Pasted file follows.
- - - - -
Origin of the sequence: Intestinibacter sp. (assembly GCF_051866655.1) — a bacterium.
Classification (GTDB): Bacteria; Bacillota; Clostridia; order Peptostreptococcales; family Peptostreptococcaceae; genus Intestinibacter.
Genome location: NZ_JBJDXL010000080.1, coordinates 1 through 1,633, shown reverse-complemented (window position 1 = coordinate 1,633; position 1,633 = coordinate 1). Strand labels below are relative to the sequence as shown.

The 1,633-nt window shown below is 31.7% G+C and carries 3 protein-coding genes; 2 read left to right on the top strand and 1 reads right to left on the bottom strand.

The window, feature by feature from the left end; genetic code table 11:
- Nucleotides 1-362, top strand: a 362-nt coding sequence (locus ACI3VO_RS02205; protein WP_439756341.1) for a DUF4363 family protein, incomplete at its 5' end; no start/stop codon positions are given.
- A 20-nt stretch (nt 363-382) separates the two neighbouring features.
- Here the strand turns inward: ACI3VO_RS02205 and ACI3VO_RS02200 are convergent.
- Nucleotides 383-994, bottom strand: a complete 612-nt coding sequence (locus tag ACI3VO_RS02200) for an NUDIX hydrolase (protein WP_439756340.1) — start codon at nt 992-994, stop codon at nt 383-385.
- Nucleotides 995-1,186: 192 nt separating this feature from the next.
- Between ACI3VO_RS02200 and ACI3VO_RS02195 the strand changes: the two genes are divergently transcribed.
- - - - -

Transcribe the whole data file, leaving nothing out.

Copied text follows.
Origin of the sequence: Intestinibacter sp. (assembly GCF_051866655.1) — a bacterium.
Classification (GTDB): Bacteria; Bacillota; Clostridia; order Peptostreptococcales; family Peptostreptococcaceae; genus Intestinibacter.
Genome location: NZ_JBJDXL010000080.1, coordinates 1 through 1,633, shown reverse-complemented (window position 1 = coordinate 1,633; position 1,633 = coordinate 1). Strand labels below are relative to the sequence as shown.

The 1,633-nt window shown below is 31.7% G+C and carries 3 protein-coding genes; 2 read left to right on the top strand and 1 reads right to left on the bottom strand.

The window, feature by feature from the left end; genetic code table 11:
- Nucleotides 1-362, top strand: a 362-nt coding sequence (locus ACI3VO_RS02205; protein WP_439756341.1) for a DUF4363 family protein, incomplete at its 5' end; no start/stop codon positions are given.
- A 20-nt stretch (nt 363-382) separates the two neighbouring features.
- Here the strand turns inward: ACI3VO_RS02205 and ACI3VO_RS02200 are convergent.
- Nucleotides 383-994, bottom strand: a complete 612-nt coding sequence (locus tag ACI3VO_RS02200) for an NUDIX hydrolase (protein WP_439756340.1) — start codon at nt 992-994, stop codon at nt 383-385.
- Nucleotides 995-1,186: 192 nt separating this feature from the next.
- Between ACI3VO_RS02200 and ACI3VO_RS02195 the strand changes: the two genes are divergently transcribed.